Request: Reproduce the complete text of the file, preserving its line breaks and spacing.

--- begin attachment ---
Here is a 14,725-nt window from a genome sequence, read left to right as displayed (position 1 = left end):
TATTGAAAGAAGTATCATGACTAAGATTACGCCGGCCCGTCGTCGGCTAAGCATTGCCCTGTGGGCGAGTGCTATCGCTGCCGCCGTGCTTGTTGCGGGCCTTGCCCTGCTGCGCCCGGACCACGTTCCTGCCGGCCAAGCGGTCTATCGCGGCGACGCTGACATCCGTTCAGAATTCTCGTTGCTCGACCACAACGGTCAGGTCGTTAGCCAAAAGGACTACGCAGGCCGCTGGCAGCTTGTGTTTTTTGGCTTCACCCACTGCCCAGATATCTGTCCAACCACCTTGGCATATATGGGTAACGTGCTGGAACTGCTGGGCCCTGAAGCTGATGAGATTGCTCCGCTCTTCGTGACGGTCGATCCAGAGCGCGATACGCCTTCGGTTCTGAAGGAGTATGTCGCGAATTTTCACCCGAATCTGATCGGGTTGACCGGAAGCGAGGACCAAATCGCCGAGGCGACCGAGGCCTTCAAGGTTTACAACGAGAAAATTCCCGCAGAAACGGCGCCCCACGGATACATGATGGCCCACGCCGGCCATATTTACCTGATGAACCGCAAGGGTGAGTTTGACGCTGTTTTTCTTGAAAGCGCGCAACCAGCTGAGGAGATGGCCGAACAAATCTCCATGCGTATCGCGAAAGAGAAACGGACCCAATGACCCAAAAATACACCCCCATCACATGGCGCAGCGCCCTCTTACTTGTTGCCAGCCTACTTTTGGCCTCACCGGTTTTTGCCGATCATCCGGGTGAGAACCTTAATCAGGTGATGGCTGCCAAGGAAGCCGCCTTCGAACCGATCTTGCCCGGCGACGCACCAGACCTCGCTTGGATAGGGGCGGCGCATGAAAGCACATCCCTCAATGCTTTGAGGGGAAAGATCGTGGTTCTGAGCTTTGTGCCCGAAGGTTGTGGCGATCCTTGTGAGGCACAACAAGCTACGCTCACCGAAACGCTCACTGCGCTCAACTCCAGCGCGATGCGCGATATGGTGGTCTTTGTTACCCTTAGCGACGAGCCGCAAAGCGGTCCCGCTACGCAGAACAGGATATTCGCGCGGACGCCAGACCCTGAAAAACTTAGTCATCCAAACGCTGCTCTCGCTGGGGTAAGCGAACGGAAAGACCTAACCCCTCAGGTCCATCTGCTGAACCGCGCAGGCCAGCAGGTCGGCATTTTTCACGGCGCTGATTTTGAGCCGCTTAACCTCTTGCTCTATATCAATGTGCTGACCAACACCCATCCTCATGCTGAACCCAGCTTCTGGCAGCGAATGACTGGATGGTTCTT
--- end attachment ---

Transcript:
Here is a 14,725-nt window from a genome sequence, read left to right as displayed (position 1 = left end):
TATTGAAAGAAGTATCATGACTAAGATTACGCCGGCCCGTCGTCGGCTAAGCATTGCCCTGTGGGCGAGTGCTATCGCTGCCGCCGTGCTTGTTGCGGGCCTTGCCCTGCTGCGCCCGGACCACGTTCCTGCCGGCCAAGCGGTCTATCGCGGCGACGCTGACATCCGTTCAGAATTCTCGTTGCTCGACCACAACGGTCAGGTCGTTAGCCAAAAGGACTACGCAGGCCGCTGGCAGCTTGTGTTTTTTGGCTTCACCCACTGCCCAGATATCTGTCCAACCACCTTGGCATATATGGGTAACGTGCTGGAACTGCTGGGCCCTGAAGCTGATGAGATTGCTCCGCTCTTCGTGACGGTCGATCCAGAGCGCGATACGCCTTCGGTTCTGAAGGAGTATGTCGCGAATTTTCACCCGAATCTGATCGGGTTGACCGGAAGCGAGGACCAAATCGCCGAGGCGACCGAGGCCTTCAAGGTTTACAACGAGAAAATTCCCGCAGAAACGGCGCCCCACGGATACATGATGGCCCACGCCGGCCATATTTACCTGATGAACCGCAAGGGTGAGTTTGACGCTGTTTTTCTTGAAAGCGCGCAACCAGCTGAGGAGATGGCCGAACAAATCTCCATGCGTATCGCGAAAGAGAAACGGACCCAATGACCCAAAAATACACCCCCATCACATGGCGCAGCGCCCTCTTACTTGTTGCCAGCCTACTTTTGGCCTCACCGGTTTTTGCCGATCATCCGGGTGAGAACCTTAATCAGGTGATGGCTGCCAAGGAAGCCGCCTTCGAACCGATCTTGCCCGGCGACGCACCAGACCTCGCTTGGATAGGGGCGGCGCATGAAAGCACATCCCTCAATGCTTTGAGGGGAAAGATCGTGGTTCTGAGCTTTGTGCCCGAAGGTTGTGGCGATCCTTGTGAGGCACAACAAGCTACGCTCACCGAAACGCTCACTGCGCTCAACTCCAGCGCGATGCGCGATATGGTGGTCTTTGTTACCCTTAGCGACGAGCCGCAAAGCGGTCCCGCTACGCAGAACAGGATATTCGCGCGGACGCCAGACCCTGAAAAACTTAGTCATCCAAACGCTGCTCTCGCTGGGGTAAGCGAACGGAAAGACCTAACCCCTCAGGTCCATCTGCTGAACCGCGCAGGCCAGCAGGTCGGCATTTTTCACGGCGCTGATTTTGAGCCGCTTAACCTCTTGCTCTATATCAATGTGCTGACCAACACCCATCCTCATGCTGAACCCAGCTTCTGGCAGCGAATGACTGGATGGTTCTT